Participation Required: ‘The Meg’ Is Enjoyable If You Know How to Enjoy

Yelling at the screen is its own genre.

Rules of the Theater: Don’t talk much. If you must talk to the person next to you, keep your voice down. Don’t use your phone much. If you must use your phone, dim the brightness as low as you can. Don’t talk spoilers. If you know what’s going to happen, keep it to yourself or ask the person you’re speaking with whether they’re sensitive to spoilers or prefer to go in cold. These are the rules we live by to keep the shared experience of movie-going pleasant, and to respect the film and everyone’s enjoyment of it. Except for films like The Meg.

Shark movies have long become their own sub-genre, complete with predictable plots of survival as a human-hungry shark defies most of what you learned in July during Shark Week. A shark is an easy villain –- non-verbal, blood-thirsty, terrifying -– that lends itself well to a simple formula.

Let’s not bury the lead: The Meg doesn’t change the formula. It doesn’t add to it or attempt a twist on its tropes. The story is one that you know so well you couldn’t spoil it if you tried: a super shark is on an insatiable mission to kill and can only be stopped when the right man has had enough, turns to face it, and stabs it in the eye. Slasher films and enclosed survival movies should rarely be judged on their originality or thoughtfulness (those are pleasant surprises for the few that exemplify those characteristics) but rather how fun you can have with them till they reach their end. The Meg is appropriately a participator sport, the kind where you abandon traditional rules of a shared theater experience and instead rely on crowd participation. Don’t sit back and enjoy the show, lean the fuck in. Enjoying the show actually depends on it.

The megalodon is a prehistoric shark (you will be reminded of this often) long thought to be extinct until a wealthy explorer (Rainn Wilson) finances a deep-sea exploration. What was thought to be the ocean floor is actually a frozen layer of ocean cloud that gives way to a sub-ocean of life never seen before by humankind. Its temperature serves as a barrier that keeps life below from coming above. Of course, this is where the megalodon has lived peacefully for thousands of years until an ocean rover of explorers come along, and since sharks don’t need a reason to be evil, it’s out to kill every last one of them and traps them on the ocean floor. Only one man can save them, but of course he’s thought to be unhinged, a washed up drunk despite chiseled abs and immaculate athletic physique.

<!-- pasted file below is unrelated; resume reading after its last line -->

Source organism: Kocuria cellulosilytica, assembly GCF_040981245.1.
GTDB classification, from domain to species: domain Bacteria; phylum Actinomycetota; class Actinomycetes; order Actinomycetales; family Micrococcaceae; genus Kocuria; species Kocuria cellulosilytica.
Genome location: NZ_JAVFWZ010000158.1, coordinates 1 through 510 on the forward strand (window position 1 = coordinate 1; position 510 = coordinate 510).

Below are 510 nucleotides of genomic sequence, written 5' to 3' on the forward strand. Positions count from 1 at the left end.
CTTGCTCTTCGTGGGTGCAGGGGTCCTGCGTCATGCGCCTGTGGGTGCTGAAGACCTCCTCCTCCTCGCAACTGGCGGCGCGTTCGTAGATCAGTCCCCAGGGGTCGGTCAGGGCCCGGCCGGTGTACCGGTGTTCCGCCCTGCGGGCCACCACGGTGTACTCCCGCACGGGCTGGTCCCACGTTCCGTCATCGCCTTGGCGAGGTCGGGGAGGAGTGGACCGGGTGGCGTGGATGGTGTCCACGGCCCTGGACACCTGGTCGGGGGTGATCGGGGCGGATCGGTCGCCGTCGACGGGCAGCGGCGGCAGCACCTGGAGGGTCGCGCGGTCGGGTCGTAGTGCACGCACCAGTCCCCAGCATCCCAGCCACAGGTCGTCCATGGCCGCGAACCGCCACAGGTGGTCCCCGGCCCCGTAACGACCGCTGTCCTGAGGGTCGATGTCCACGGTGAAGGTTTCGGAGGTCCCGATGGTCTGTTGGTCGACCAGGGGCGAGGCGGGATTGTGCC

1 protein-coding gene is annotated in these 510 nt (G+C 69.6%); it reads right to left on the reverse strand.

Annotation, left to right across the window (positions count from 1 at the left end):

Enter Jonas Taylor (Jason Statham) as the one man who faced the megalodon before and survived, only everyone believed him to be crazy. The deep-sea rescue covers the first act of the film and sets the stage, because while the rescue saved lives it also released the prehistoric killer (you must never forget this) into the open ocean.

You can guess the remainder of the 1 hour 50-minute runtime from here feels like a ticking clock of failed strategies to kill the shark as it picks off cast members one by one; however, what you can’t predict is the improv theater of an audience watching a movie you’ve all seen and loved before. The film leans into its comedy in intentional and obvious ways where you can predict the punchline, because it’s the joke you’re also making yourself. A Black engineer plays proxy to the audience by constantly poking holes in the ideas that’ll get them killed.

We rarely get a full view of the megalodon, mostly flashes of its form as it attacks or sights of its fin above water as it remarkably swims near the surface at amazing frequency, though it rarely travels very far in the vastness of its new ocean. Its size is mostly felt through descriptions from terrified scientists, engineers, and divers who know what its 75-foot form can do and just how much pressure per square inch its jaws can deliver. There’s plenty of well-informed characters like the one played by Ruby Rose – recently cast as Batwoman – whose job it is to explain just how terrifying the threat of this shark should be.

More than anything, The Meg capitalizes on the rugged charisma of action star Jason Statham in every way imaginable, from quippy lines to shirtless sexual tension to winning the affection of an adorable child to only-one-man-can-save-them heroics. His only missed opportunity was having a scene saving a dog, and even then, he sorta does.

Make no mistake, this is a theater-only film, and The Meg is only as good as its crowd. Watching it is like watching the spectacle of a class clown at their best: you laugh at their jokes, instigate their defiance, and “ooooh” when they get in trouble. The Meg is the class clown of Hollywood. Every shark movie is at this point. The only person who hates them is the teacher’s pet and/or the purist, and nobody likes them anyway. So watch it as it’s meant to be seen, with the dying remnants of your MoviePass, full of an audience turned comedians at every joke, jump scare, and brush with death. It’s interactive fun, if you know how to interact. Rules of the theater are suspended.

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  • Jordan Calhoun is a writer in New York City. His forthcoming debut book "Piccolo Is Black" is a celebration of the common adaptations we made while non-diverse pop culture helped us form identities. He holds a B.A. in Sociology and Criminal Justice, B.S. in Psychology with a minor in Japanese, and an M.P.A. in Public and Nonprofit Management and Policy. He might solve a mystery, or rewrite history. Find him on Instagram and Twitter @JordanMCalhoun

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